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Innovation from Square’s Jim McKelvey

Plus, telling stories with UX

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Innovation as a competitive advantage

July 27, 2020

Special guest: Jim McKelvey (Co-founder of Square and Founder of Invisibly)

Beyond the business bio: Jim is an accomplished glassblowing artist.

Square in 10 words or fewer: Point of sale devices and financial platforms.

Fast facts about Square: Founded in 2009. More than 64 million businesses use Square technology. Revenue (2019) of $4.7 billion USD.

At Jim’s glassblowing studio, he lost a sale because he couldn’t accept a customer’s credit card. Frustrated by the costs and hassles of processing payments, McKelvey teamed up his friend Jack Dorsey (the co-founder of Twitter) to launch Square.

Straight talk from Jim

“There are two categories of unsolved problems. The first is unsolved and unsolvable — like teleportation. Right now, we just don’t have the tech to do that. And then there’s this whole range of unsolved, but solvable problems. And I call those perfect problems because they represent the potential of humanity.”

“We need to de-glorify the process of entrepreneurship and get the hero worship out of it. There’s this story we tell ourselves that entrepreneurs are incredibly diligent or intelligent or gifted. I can tell you that there’s nothing special about the people who end up building these multibillion-dollar companies, but there’s a process that’s special.”

“I believe outsiders have a natural advantage if they’re trying to do something new. The human urge to copy something that works is overwhelming. If you have expertise in an industry, that expertise will act as this gravitational force, pulling you into what the industry has already decided is possible.”

Telling Stories with UX

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Does your company’s website tell a story? Does your app take the user on a journey?

We all know that humans love entertaining tales, but we don’t always recognize the power of well-told stories. Compared to a simple list of facts, narrative structures help people remember information with greater accuracy. Plus, cognitive scientists have demonstrated that stories deepen a person’s emotional connection with the storyteller.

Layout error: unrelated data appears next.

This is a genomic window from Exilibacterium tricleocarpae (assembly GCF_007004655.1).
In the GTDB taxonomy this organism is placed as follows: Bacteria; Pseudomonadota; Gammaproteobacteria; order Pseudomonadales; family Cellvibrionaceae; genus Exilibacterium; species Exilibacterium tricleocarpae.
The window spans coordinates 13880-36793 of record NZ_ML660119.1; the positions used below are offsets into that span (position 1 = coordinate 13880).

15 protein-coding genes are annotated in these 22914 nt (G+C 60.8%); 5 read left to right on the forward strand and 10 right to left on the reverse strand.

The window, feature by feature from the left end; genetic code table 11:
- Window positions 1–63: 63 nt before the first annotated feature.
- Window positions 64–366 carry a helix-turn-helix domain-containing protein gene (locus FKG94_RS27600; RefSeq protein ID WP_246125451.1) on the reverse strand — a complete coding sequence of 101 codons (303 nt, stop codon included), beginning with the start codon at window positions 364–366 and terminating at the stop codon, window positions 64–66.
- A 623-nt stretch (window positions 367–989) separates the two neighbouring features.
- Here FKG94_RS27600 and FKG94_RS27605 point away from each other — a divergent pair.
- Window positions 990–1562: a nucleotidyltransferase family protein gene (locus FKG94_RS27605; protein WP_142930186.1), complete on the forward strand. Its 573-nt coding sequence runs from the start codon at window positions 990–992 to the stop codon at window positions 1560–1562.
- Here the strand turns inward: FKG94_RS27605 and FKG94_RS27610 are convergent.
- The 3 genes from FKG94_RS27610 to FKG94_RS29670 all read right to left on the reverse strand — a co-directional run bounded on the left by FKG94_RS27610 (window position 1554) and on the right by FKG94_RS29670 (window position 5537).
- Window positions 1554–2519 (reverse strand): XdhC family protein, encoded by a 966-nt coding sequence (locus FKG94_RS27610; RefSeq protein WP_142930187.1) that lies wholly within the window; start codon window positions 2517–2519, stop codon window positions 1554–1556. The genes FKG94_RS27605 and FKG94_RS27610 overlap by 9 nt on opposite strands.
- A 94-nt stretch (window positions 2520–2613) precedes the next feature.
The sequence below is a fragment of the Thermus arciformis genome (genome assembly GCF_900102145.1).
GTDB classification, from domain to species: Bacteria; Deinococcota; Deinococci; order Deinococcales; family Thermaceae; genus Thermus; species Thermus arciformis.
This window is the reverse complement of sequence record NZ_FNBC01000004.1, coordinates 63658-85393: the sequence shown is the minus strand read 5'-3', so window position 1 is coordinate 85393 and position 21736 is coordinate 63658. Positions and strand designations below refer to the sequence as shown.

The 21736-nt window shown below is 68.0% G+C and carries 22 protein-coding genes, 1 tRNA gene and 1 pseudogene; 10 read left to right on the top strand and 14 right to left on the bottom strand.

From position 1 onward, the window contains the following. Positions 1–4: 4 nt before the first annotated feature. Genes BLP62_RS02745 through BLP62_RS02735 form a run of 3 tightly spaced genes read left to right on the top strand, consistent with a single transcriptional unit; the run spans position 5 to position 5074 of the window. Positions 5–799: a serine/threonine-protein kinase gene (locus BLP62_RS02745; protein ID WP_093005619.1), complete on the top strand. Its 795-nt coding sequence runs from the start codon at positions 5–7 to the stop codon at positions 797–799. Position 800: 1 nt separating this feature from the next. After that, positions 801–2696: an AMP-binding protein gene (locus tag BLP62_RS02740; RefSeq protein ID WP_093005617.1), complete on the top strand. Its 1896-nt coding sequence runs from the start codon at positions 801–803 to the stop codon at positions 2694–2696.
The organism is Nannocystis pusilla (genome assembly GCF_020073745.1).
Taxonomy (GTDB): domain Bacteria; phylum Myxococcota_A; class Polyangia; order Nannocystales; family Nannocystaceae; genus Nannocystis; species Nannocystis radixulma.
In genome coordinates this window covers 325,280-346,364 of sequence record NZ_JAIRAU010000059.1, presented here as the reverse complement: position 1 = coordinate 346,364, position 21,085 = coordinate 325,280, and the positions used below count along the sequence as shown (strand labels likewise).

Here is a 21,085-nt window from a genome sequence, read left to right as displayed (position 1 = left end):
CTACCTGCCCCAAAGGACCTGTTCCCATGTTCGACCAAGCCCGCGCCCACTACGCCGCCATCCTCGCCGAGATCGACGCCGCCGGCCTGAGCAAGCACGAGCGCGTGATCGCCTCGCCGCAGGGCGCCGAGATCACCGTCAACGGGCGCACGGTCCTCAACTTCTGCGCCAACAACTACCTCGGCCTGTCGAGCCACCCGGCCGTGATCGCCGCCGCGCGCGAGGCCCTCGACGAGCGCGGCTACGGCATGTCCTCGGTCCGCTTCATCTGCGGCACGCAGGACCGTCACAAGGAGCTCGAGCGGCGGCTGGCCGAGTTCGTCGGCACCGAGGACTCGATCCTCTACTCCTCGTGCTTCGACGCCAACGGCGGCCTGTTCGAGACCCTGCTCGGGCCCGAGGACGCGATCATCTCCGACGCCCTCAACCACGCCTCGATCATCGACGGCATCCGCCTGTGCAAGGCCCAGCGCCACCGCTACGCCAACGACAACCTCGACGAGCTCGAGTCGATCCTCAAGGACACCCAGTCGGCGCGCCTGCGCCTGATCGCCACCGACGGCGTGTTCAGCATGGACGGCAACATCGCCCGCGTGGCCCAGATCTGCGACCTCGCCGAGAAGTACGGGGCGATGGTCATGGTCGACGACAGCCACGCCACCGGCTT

Given the importance of telling good stories, we shouldn’t be surprised that tech companies are devoting more and more attention to text. Consider, for example, the development of microcopy (the short pieces of text used on menus, error messages, etc.). You’ve probably noticed a shift away from stock phrases like “We can’t find the page you’re looking for,” in favour of witty expressions that convey the tone of a brand — like this great example from Pixar Animation Studios:

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Crafting the right text for the right situation requires talent. Many tech companies — like Netflix, Google, and Spotify — have started hiring “UX Writers.” Of course, the idea of using effective text for a website or app is not new. But instead of traditional copywriting that aims for conversion, UX writers work on guiding the user through the product in a smooth and enjoyable manner.

In theory, UX writers could improve the product design process, by highlighting ways that text can shape the user experience. In practice, though, adding UX writers to the mix of UX designers, UI designers, and marketing copywriters could lead to confusing redundancies and omissions.

What’s the solution for dealing with this possible problem? The answer is clear: hire a brilliant product manager. Alas, if only product management was so simple…

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Good news from Insiders

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We are happy to share some good news from TechTO Insiders:

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Meet. Learn. Grow. TechTO supports Canada’s thriving technology community. www.techto.org

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